Health Experts Support End to Masks, Tests for Air Travel
U.S. airline companies want an end to mask and COVID testing rules for air travel -- and many top infectious disease and public health experts agree with them.
The chief executives of the country's largest airlines asked President Joe Biden in a letter this week to let federal mask mandates at airports and on planes lapse next month, along with COVID-19 testing requirements for international travelers.
The American Public Health Association (APHA) is "supportive of this request," said its executive director, Dr. Georges Benjamin.
"We think that as you look at the trajectory of the disease in the United States, it's on a downward slope," he said. "There's no question that they can lift the mask mandate."
Experts also see little reason to keep testing international travelers for COVID. Right now, they must show proof they tested negative no more than one day before their trip or recovered from a COVID infection no more than 90 days earlier.
"For highly transmissible respiratory viruses, international transportation restrictions don't work very well," said Dr. William Schaffner, medical director of the Bethesda, Md.-based National Foundation for Infectious Diseases. "These viruses are too highly transmissible, and they can come in with people during the incubation period when the individual is perfectly well and cannot be detected."
Experts noted that rising vaccination rates, combined with high infection rates from Omicron, mean that many Americans have enough immunity against COVID to keep them out of the hospital.
In addition, COVID risks from air travel simply haven't been as dire as once thought.
"Outbreaks based on airplanes have been essentially nil," Benjamin said. "There are people who have gotten infected, but in general there have not been large outbreaks, which was the big fear."
Schaffner considers the airlines' request "entirely reasonable."
"I'm cautious usually, but I've been a little puzzled why this remnant has remained," Schaffner said. "For many other interactions indoors, the recommendations now are that people can remove their masks and get back to a new normal way of interacting. I haven't quite understood why transportation -- airlines, railroads, buses and the like -- haven't fit into that same mode of thinking."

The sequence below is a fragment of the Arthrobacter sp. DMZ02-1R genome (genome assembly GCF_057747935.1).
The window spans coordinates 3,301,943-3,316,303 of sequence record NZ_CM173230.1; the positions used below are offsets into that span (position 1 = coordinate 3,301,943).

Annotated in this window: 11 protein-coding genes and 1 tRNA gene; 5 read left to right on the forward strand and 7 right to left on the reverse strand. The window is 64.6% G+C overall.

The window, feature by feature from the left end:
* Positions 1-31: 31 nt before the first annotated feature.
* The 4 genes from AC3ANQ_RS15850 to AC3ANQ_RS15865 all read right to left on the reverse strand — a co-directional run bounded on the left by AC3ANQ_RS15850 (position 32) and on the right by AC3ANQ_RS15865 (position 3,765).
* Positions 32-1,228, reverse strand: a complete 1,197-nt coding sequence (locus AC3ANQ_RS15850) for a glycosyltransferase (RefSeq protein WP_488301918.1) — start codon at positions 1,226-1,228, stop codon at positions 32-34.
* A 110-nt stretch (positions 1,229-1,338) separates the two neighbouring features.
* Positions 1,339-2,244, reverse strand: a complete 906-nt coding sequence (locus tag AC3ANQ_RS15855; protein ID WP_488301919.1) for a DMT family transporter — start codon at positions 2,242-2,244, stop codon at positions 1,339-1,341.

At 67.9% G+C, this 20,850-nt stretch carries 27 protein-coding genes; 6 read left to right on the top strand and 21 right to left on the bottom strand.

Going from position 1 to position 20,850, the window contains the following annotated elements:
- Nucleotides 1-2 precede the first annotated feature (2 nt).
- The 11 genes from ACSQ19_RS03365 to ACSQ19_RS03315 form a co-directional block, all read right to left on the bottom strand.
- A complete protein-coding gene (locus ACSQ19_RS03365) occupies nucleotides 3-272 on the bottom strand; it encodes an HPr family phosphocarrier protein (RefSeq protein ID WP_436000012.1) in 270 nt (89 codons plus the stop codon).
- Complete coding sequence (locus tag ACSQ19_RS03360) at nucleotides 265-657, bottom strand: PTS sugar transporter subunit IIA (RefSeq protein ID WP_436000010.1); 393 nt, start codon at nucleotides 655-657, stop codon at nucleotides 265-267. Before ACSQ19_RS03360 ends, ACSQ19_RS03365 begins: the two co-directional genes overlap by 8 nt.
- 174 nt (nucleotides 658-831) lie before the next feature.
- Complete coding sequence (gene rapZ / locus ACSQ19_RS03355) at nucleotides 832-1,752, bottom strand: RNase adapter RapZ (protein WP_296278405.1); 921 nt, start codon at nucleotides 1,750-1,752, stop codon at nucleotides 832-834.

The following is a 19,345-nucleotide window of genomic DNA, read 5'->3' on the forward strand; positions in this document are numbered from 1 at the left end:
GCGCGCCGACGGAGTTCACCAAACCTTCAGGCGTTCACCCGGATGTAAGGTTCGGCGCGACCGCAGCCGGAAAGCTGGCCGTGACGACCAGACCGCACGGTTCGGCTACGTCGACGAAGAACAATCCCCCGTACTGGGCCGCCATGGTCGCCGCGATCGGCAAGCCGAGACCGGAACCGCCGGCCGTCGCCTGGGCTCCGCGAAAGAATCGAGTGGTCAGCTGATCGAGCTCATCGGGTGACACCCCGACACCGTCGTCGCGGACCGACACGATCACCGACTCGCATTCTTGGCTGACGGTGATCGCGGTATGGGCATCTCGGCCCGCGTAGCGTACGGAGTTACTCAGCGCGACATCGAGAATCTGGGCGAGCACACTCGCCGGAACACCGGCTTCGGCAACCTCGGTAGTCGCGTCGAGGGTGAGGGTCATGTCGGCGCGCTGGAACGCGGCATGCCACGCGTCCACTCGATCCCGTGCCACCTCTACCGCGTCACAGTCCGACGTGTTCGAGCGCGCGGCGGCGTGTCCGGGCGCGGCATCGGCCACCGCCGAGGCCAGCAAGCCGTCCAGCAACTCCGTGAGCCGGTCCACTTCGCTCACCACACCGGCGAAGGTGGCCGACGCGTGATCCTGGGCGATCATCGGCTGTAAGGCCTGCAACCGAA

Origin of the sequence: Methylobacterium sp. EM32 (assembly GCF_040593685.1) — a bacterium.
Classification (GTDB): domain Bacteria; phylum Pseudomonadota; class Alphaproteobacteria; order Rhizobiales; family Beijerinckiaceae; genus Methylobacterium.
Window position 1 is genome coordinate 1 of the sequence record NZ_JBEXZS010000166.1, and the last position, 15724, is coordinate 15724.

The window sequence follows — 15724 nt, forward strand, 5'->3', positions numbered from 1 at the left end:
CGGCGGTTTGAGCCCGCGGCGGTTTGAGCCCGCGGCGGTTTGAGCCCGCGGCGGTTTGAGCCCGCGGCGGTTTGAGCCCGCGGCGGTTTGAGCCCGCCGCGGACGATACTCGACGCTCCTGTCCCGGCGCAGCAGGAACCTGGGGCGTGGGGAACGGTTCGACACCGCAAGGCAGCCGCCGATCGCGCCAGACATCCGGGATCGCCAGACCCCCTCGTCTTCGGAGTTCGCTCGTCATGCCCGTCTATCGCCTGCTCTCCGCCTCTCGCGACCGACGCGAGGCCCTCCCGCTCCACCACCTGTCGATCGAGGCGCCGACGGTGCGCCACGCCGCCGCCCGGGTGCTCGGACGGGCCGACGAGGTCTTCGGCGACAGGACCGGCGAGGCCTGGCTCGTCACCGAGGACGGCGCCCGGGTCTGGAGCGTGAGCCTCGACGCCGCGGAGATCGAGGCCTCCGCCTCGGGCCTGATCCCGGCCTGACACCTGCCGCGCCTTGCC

In their letter, the airline executives noted there has been a "persistent and steady decline" in COVID hospitalizations and death rates.
A federal requirement that people wear masks on airplanes, buses, ferries and other types of public transportation had been set to expire this month but was recently extended until April 18.
"It makes no sense that people are still required to wear masks on airplanes, yet are allowed to congregate in crowded restaurants, schools and at sporting events without masks, despite none of these venues having the protective air filtration system that aircraft do," the airline executives' letter said.
Dr. Amesh Adalja, a senior scholar with the Johns Hopkins Center for Health Security in Baltimore, agrees.
"I think that air travel is probably one of the lower-risk COVID-19 activities to people engage in," he said. "Masks and testing aren't required -- or even recommended -- for many more activities that have a higher risk of COVID-19 transmission than riding on a highly air filtered airplane."
COVID testing for international travelers also hasn't seemed to pan out, Schaffner noted, given that variants from other countries inevitably end up here.
It was never a perfect system anyway, said Dr. Aaron Glatt, chief of infectious diseases at Mount Sinai South Nassau in Oceanside, N.Y.
"There really is no way to make it perfect unless you make it very stringent," Glatt said. "And we were never that stringent."
At the same time, the experts support and encourage people who want to continue masking on planes, particularly if they are at high risk for severe COVID.
"Individuals may choose to hold a higher personal standard," Glatt said. "Certainly people that are immunocompromised, that should give them additional concern or thought as to whether they should make that trip."
"If people want to continue to voluntarily wear masks, they can," Adalja said. "One-way masking, with high-quality masks, is effective and people can similarly self-test as they wish. The government should not be forcing these measures on airline companies."
The U.S. Transportation Security Administration has more about its COVID-19 response.
SOURCES: Georges Benjamin, MD, executive director, American Public Health Association, Washington, D.C.; William Schaffner, MD, medical director, National Foundation for Infectious Diseases, Bethesda, Md.; Amesh Adalja, MD, senior scholar, Johns Hopkins Center for Health Security, Baltimore; Aaron Glatt, MD, chief, infectious diseases, Mount Sinai South Nassau, Oceanside, N.Y.